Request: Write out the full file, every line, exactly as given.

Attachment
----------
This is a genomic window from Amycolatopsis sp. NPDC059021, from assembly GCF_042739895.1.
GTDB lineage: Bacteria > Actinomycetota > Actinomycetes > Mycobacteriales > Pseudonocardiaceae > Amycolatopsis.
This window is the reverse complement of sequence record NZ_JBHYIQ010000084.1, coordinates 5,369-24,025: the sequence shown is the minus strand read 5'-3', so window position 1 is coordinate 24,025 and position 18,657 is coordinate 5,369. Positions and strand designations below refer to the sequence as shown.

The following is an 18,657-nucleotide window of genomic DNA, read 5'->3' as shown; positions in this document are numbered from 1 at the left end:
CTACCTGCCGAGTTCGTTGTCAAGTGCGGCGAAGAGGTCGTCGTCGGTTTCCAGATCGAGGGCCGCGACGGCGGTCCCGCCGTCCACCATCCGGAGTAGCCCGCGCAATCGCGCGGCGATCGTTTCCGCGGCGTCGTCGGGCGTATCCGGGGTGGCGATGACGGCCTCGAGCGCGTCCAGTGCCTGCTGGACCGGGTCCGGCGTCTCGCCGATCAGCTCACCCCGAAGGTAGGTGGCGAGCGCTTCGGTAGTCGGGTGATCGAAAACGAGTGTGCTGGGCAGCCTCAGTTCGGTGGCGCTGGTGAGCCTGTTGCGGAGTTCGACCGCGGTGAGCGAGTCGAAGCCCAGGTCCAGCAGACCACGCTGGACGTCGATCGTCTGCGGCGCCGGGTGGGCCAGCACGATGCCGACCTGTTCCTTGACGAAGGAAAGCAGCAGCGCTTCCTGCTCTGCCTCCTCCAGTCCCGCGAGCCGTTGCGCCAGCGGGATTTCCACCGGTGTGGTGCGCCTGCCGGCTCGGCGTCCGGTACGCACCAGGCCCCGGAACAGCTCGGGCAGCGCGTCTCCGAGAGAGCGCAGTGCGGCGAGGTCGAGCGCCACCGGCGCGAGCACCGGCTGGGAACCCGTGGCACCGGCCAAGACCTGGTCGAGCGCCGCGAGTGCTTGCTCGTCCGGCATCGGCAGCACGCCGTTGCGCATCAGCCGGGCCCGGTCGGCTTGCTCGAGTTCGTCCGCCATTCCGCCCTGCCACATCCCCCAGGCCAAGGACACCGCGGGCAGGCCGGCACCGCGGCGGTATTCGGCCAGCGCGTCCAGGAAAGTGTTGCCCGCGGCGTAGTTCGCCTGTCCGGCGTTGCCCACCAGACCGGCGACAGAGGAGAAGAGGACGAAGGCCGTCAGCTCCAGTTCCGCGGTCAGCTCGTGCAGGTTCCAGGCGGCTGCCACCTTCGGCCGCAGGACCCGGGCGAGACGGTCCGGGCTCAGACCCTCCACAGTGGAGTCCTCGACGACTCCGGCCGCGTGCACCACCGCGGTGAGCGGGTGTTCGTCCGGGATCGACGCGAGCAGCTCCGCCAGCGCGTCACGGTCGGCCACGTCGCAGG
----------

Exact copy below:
This is a genomic window from Amycolatopsis sp. NPDC059021, from assembly GCF_042739895.1.
GTDB lineage: Bacteria > Actinomycetota > Actinomycetes > Mycobacteriales > Pseudonocardiaceae > Amycolatopsis.
This window is the reverse complement of sequence record NZ_JBHYIQ010000084.1, coordinates 5,369-24,025: the sequence shown is the minus strand read 5'-3', so window position 1 is coordinate 24,025 and position 18,657 is coordinate 5,369. Positions and strand designations below refer to the sequence as shown.

The following is an 18,657-nucleotide window of genomic DNA, read 5'->3' as shown; positions in this document are numbered from 1 at the left end:
CTACCTGCCGAGTTCGTTGTCAAGTGCGGCGAAGAGGTCGTCGTCGGTTTCCAGATCGAGGGCCGCGACGGCGGTCCCGCCGTCCACCATCCGGAGTAGCCCGCGCAATCGCGCGGCGATCGTTTCCGCGGCGTCGTCGGGCGTATCCGGGGTGGCGATGACGGCCTCGAGCGCGTCCAGTGCCTGCTGGACCGGGTCCGGCGTCTCGCCGATCAGCTCACCCCGAAGGTAGGTGGCGAGCGCTTCGGTAGTCGGGTGATCGAAAACGAGTGTGCTGGGCAGCCTCAGTTCGGTGGCGCTGGTGAGCCTGTTGCGGAGTTCGACCGCGGTGAGCGAGTCGAAGCCCAGGTCCAGCAGACCACGCTGGACGTCGATCGTCTGCGGCGCCGGGTGGGCCAGCACGATGCCGACCTGTTCCTTGACGAAGGAAAGCAGCAGCGCTTCCTGCTCTGCCTCCTCCAGTCCCGCGAGCCGTTGCGCCAGCGGGATTTCCACCGGTGTGGTGCGCCTGCCGGCTCGGCGTCCGGTACGCACCAGGCCCCGGAACAGCTCGGGCAGCGCGTCTCCGAGAGAGCGCAGTGCGGCGAGGTCGAGCGCCACCGGCGCGAGCACCGGCTGGGAACCCGTGGCACCGGCCAAGACCTGGTCGAGCGCCGCGAGTGCTTGCTCGTCCGGCATCGGCAGCACGCCGTTGCGCATCAGCCGGGCCCGGTCGGCTTGCTCGAGTTCGTCCGCCATTCCGCCCTGCCACATCCCCCAGGCCAAGGACACCGCGGGCAGGCCGGCACCGCGGCGGTATTCGGCCAGCGCGTCCAGGAAAGTGTTGCCCGCGGCGTAGTTCGCCTGTCCGGCGTTGCCCACCAGACCGGCGACAGAGGAGAAGAGGACGAAGGCCGTCAGCTCCAGTTCCGCGGTCAGCTCGTGCAGGTTCCAGGCGGCTGCCACCTTCGGCCGCAGGACCCGGGCGAGACGGTCCGGGCTCAGACCCTCCACAGTGGAGTCCTCGACGACTCCGGCCGCGTGCACCACCGCGGTGAGCGGGTGTTCGTCCGGGATCGACGCGAGCAGCTCCGCCAGCGCGTCACGGTCGGCCACGTCGCAGG